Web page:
At the top of the Prozinc forum, there are threads with a yellow "sticky" icon at the beginning. Those are essential reading to learn the overview of how all of this works. Again, it's a lot all at once, but make note of your questions as you read through, and ask as many and as often as you need. We are all here to help!
     
  3. Djamila

    Djamila Well-Known Member

    Joined:
    Aug 1, 2015
    Oh, and as for being hungry all the time - if he's not on enough insulin yet, then his body can't properly absorb nutritents from the food and he is really starving, so feed him as much and as often as he needs for now. If he's on too much insulin (a common problem when the vet has been managing the dosing), he could be hitting some low BG numbers and ravenous as he tries to bring his BG back up again. So again, feed him as much and as often as he needs. Once his BG gets better regulated, his need for food will go way down, but for now, don't withhold food as he really does need to be eating more than normal.
     
  4. Kris & Teasel

    Kris & Teasel Well-Known Member

    Joined:
    Aug 17, 2016
    Welcome! We can help and Djamila has given you great info. :)
     
  5. Rachel

    Rachel Well-Known Member

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    Aug 25, 2013
    Welcome to our forum! Djamila has already given you great info so I just wanted to say hi and we're glad to help! Please ask any questions you have...it's a steep learning curve at first but it gets better!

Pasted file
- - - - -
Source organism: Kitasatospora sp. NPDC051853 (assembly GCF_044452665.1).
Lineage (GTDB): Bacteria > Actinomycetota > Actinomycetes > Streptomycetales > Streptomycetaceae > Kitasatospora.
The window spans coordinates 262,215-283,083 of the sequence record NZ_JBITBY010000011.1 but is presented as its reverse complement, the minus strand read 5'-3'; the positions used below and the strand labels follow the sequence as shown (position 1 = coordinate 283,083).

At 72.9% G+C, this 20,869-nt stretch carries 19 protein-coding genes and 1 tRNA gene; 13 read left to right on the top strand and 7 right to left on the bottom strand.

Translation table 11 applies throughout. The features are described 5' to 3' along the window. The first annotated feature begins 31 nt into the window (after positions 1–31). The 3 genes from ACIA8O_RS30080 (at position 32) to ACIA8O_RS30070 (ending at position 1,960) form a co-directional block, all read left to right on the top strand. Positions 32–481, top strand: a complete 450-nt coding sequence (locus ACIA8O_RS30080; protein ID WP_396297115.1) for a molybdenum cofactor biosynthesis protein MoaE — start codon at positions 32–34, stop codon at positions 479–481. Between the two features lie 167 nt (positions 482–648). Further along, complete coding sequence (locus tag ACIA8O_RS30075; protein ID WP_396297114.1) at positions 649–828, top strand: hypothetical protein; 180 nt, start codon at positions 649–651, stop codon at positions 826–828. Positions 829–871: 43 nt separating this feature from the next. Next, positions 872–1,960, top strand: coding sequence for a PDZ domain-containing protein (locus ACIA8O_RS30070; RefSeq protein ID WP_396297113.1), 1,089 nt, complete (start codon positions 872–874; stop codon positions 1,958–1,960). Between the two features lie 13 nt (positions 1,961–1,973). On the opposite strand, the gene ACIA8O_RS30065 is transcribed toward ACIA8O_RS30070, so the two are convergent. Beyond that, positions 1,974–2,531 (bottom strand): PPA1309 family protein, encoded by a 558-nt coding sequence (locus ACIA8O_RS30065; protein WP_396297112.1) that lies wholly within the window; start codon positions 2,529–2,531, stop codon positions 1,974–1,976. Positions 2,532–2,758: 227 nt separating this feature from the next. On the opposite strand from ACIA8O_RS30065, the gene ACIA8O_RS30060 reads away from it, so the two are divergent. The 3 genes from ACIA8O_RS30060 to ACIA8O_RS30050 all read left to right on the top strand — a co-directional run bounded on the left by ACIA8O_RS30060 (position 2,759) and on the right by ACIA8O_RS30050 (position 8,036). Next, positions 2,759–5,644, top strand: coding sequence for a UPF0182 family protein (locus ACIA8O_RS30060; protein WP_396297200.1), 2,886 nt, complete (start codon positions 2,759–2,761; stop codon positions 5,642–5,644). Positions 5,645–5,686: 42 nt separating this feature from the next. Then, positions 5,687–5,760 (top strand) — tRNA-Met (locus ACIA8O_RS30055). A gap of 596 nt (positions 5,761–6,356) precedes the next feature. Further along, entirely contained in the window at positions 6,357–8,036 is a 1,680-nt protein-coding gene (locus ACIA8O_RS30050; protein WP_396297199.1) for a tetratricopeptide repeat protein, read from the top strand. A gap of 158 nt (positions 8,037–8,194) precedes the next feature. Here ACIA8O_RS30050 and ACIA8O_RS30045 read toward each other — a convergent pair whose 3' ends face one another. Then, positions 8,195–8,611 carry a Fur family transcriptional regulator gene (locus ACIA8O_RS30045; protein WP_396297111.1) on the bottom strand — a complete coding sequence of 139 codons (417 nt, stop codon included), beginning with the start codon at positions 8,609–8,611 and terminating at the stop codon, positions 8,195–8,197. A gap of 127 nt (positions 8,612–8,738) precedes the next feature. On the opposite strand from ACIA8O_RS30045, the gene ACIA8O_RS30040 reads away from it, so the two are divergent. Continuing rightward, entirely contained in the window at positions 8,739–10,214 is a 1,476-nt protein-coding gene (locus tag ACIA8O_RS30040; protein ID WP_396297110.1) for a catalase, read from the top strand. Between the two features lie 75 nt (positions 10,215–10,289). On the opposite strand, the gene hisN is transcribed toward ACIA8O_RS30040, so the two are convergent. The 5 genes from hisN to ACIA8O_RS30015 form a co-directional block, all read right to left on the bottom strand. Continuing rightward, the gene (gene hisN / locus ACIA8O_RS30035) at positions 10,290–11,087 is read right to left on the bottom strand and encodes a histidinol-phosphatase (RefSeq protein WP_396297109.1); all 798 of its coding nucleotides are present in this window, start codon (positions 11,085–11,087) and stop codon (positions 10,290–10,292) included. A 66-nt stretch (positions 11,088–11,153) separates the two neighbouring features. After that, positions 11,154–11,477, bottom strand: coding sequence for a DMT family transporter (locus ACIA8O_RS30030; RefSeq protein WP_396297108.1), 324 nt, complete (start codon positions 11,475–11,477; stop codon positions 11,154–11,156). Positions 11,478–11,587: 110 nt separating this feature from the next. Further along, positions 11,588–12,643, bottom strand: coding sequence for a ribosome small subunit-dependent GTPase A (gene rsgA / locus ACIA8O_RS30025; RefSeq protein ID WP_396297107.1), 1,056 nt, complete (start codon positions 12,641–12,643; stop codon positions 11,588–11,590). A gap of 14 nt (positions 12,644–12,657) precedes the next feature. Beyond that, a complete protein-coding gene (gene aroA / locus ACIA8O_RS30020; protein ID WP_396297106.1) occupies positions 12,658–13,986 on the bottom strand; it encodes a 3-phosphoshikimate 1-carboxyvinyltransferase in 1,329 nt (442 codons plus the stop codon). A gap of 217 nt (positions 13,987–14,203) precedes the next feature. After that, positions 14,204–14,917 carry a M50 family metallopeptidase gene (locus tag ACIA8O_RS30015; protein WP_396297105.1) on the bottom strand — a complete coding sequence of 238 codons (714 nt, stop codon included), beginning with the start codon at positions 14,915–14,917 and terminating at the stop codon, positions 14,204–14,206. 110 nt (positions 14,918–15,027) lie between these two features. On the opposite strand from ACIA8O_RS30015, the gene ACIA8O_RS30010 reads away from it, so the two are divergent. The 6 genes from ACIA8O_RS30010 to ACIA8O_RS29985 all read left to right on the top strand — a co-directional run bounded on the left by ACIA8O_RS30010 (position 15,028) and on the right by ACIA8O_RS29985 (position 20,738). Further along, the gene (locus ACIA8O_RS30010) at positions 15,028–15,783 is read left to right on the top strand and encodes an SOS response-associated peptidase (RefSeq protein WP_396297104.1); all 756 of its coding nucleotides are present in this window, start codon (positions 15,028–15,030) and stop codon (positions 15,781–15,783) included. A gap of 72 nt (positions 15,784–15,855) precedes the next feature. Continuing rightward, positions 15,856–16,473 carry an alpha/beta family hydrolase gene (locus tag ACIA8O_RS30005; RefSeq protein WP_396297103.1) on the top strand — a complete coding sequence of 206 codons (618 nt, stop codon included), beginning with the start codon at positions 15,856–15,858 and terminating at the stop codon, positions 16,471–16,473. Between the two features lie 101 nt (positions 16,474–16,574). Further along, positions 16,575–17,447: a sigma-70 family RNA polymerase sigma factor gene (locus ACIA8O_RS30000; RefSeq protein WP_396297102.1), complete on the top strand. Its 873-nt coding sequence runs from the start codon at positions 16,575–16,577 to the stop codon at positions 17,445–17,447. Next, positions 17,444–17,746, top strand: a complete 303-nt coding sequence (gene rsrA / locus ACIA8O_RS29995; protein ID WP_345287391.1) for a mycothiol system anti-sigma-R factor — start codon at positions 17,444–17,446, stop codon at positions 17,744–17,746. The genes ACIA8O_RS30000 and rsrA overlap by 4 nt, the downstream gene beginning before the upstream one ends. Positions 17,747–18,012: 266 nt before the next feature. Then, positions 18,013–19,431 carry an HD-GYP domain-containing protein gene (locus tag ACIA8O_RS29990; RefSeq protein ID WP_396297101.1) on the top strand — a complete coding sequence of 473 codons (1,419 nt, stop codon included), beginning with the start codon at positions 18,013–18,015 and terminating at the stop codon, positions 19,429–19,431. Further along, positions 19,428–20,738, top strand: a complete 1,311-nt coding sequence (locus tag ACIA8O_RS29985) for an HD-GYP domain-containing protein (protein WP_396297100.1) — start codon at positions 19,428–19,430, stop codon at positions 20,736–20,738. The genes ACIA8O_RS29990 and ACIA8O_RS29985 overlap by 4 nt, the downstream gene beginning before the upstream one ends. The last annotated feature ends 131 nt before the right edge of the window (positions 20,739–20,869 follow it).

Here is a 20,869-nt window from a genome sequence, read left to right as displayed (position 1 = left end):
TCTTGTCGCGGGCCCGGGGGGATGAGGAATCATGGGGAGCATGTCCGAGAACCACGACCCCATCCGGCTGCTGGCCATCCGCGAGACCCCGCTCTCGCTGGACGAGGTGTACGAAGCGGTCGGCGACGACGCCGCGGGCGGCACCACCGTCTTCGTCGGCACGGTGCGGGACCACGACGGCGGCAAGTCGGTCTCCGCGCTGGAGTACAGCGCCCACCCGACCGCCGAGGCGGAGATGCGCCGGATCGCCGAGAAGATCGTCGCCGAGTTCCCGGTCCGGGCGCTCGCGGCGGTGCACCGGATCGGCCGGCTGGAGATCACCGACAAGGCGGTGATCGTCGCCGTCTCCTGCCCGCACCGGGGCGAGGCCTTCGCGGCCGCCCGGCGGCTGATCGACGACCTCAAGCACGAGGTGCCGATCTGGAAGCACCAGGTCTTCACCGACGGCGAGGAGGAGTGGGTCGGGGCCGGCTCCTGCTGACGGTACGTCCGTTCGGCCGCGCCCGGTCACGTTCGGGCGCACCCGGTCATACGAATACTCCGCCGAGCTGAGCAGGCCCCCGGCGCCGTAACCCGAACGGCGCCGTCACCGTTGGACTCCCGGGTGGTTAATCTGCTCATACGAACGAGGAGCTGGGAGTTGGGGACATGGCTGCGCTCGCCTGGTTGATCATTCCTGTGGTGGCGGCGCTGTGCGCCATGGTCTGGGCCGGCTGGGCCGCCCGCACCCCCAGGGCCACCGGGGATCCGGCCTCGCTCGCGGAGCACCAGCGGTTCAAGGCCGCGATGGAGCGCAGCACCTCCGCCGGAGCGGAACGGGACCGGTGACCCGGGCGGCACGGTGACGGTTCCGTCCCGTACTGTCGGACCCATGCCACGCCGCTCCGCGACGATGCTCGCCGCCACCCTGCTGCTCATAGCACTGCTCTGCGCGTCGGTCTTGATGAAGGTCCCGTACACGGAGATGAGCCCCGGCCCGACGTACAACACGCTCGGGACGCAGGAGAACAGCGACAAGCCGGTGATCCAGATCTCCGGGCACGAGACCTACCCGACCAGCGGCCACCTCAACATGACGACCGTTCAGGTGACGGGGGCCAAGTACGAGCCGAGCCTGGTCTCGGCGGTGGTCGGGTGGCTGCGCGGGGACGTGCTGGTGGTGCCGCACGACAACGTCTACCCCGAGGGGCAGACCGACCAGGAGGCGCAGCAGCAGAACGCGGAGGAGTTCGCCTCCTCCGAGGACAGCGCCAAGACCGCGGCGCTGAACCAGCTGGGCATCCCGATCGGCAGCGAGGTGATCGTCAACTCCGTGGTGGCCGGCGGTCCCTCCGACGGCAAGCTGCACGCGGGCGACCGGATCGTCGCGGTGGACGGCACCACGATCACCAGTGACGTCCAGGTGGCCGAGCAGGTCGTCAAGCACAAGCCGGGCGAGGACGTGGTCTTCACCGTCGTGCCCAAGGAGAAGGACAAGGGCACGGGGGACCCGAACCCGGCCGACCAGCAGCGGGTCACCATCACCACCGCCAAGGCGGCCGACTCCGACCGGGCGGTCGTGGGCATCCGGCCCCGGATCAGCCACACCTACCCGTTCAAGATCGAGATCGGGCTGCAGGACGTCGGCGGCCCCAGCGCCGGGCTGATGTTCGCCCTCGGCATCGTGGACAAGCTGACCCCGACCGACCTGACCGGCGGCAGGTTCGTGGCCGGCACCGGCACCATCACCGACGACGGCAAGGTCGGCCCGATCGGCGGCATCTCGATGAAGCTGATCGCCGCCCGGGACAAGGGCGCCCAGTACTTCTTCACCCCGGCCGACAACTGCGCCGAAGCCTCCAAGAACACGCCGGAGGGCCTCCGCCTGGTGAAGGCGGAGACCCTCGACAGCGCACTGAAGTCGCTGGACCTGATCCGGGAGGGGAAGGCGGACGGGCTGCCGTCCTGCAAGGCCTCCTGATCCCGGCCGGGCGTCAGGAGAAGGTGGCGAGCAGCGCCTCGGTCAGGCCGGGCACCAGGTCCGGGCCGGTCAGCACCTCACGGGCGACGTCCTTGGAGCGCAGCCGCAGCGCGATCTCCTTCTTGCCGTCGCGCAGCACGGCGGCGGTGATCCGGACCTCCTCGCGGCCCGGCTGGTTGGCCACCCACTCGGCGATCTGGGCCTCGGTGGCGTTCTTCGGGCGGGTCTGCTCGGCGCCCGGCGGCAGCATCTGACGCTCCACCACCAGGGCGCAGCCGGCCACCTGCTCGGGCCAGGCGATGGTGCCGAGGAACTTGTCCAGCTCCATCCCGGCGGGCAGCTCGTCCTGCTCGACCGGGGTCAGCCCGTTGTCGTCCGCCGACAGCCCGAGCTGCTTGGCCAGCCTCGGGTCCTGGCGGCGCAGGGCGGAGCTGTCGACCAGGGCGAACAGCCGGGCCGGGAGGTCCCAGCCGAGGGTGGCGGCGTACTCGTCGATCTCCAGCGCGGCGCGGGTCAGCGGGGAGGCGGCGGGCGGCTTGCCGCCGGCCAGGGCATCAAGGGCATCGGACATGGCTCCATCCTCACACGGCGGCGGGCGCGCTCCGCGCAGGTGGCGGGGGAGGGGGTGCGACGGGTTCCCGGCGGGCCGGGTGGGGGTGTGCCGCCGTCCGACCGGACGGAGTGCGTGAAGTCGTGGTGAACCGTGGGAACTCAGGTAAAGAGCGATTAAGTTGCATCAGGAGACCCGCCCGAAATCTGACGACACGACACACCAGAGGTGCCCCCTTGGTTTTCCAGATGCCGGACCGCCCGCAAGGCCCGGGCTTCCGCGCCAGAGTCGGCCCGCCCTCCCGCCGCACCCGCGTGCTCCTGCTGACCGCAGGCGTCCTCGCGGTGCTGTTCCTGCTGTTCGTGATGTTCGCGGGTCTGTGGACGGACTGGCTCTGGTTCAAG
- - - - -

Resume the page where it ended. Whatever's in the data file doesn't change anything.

6. JanetNJ

    JanetNJ Well-Known Member

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    Jun 8, 2016
    Welcome
     
  7. Sarah Smith

    Sarah Smith Member

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    Apr 20, 2016
    Welcome to you and that handsome tabby boy!
     
  8. Ellen Santangelo

    Ellen Santangelo New Member

    Joined:
    Feb 2, 2018
    It wasn't easy but I finally got a reading on Hamilton. I tried to get it before I gave him insulin but I could only get a tiny drop that didn't set off the meter. I just tried again, and it was 316. This is about an hour to an hour and 1/2 after his evening dose of 7 units prozinc. I want to set up the spreadsheet so people can access it, but I can't seem to figure that out. One thing at a time I guess. It took days just to figure out the meter, strips, lancet, and his ear. I am surprised I was able to do it, he is not an easy cat, but after he settles down from eating, I think he likes the attention.
     
  9. Djamila

    Djamila Well-Known Member

    Joined:
    Aug 1, 2015
    Ellen, that's great! It is hard to test at first, but it definitely gets easier with time and practice. My kitty was pretty near impossible when I first started, and now, while I wouldn't say he likes it, he does cooperate :cat: And like yours, he loves the attention (and treats) he gets!

    I'm going to tag someone who can hopefully help you out with the spreadsheet: @Marje and Gracie
     
  10. Rachel

    Rachel Well-Known Member

    Joined:
    Aug 25, 2013
    Congrats on the test, Ellen! It's tough for sure at first...but Gypsy got to the point where she came running when she heard me shaking the box of lancets. She never LIKED it per se, but she knew tests came with treats and she loved that!